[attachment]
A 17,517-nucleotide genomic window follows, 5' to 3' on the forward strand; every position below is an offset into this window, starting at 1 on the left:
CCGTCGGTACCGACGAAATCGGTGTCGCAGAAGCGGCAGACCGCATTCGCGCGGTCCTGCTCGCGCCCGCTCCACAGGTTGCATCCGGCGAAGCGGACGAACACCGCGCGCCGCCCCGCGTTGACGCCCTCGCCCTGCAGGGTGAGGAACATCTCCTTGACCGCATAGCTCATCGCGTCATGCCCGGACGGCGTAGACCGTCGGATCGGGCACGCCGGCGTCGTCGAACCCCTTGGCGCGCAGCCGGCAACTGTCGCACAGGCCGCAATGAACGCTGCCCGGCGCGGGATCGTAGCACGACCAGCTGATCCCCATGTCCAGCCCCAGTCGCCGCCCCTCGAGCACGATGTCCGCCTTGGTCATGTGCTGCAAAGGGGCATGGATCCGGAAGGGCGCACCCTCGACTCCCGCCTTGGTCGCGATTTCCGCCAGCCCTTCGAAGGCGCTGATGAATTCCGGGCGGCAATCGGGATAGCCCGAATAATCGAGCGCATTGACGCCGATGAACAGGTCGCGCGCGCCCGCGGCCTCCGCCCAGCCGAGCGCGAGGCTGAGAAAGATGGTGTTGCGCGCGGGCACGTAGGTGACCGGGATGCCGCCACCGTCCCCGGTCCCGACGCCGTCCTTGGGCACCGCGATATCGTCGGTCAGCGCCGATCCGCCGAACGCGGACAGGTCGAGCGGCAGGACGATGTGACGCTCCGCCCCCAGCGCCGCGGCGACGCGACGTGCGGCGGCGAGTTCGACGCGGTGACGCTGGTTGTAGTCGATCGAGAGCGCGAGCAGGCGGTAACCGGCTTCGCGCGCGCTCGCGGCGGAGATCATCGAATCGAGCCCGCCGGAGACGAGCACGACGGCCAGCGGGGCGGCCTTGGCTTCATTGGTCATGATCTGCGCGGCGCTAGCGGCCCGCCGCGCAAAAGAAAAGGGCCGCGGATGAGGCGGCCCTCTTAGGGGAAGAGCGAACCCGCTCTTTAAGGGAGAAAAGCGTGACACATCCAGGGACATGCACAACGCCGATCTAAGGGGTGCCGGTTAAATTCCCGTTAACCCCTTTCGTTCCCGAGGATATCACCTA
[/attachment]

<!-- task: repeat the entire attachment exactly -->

A 17,517-nucleotide genomic window follows, 5' to 3' on the forward strand; every position below is an offset into this window, starting at 1 on the left:
CCGTCGGTACCGACGAAATCGGTGTCGCAGAAGCGGCAGACCGCATTCGCGCGGTCCTGCTCGCGCCCGCTCCACAGGTTGCATCCGGCGAAGCGGACGAACACCGCGCGCCGCCCCGCGTTGACGCCCTCGCCCTGCAGGGTGAGGAACATCTCCTTGACCGCATAGCTCATCGCGTCATGCCCGGACGGCGTAGACCGTCGGATCGGGCACGCCGGCGTCGTCGAACCCCTTGGCGCGCAGCCGGCAACTGTCGCACAGGCCGCAATGAACGCTGCCCGGCGCGGGATCGTAGCACGACCAGCTGATCCCCATGTCCAGCCCCAGTCGCCGCCCCTCGAGCACGATGTCCGCCTTGGTCATGTGCTGCAAAGGGGCATGGATCCGGAAGGGCGCACCCTCGACTCCCGCCTTGGTCGCGATTTCCGCCAGCCCTTCGAAGGCGCTGATGAATTCCGGGCGGCAATCGGGATAGCCCGAATAATCGAGCGCATTGACGCCGATGAACAGGTCGCGCGCGCCCGCGGCCTCCGCCCAGCCGAGCGCGAGGCTGAGAAAGATGGTGTTGCGCGCGGGCACGTAGGTGACCGGGATGCCGCCACCGTCCCCGGTCCCGACGCCGTCCTTGGGCACCGCGATATCGTCGGTCAGCGCCGATCCGCCGAACGCGGACAGGTCGAGCGGCAGGACGATGTGACGCTCCGCCCCCAGCGCCGCGGCGACGCGACGTGCGGCGGCGAGTTCGACGCGGTGACGCTGGTTGTAGTCGATCGAGAGCGCGAGCAGGCGGTAACCGGCTTCGCGCGCGCTCGCGGCGGAGATCATCGAATCGAGCCCGCCGGAGACGAGCACGACGGCCAGCGGGGCGGCCTTGGCTTCATTGGTCATGATCTGCGCGGCGCTAGCGGCCCGCCGCGCAAAAGAAAAGGGCCGCGGATGAGGCGGCCCTCTTAGGGGAAGAGCGAACCCGCTCTTTAAGGGAGAAAAGCGTGACACATCCAGGGACATGCACAACGCCGATCTAAGGGGTGCCGGTTAAATTCCCGTTAACCCCTTTCGTTCCCGAGGATATCACCTA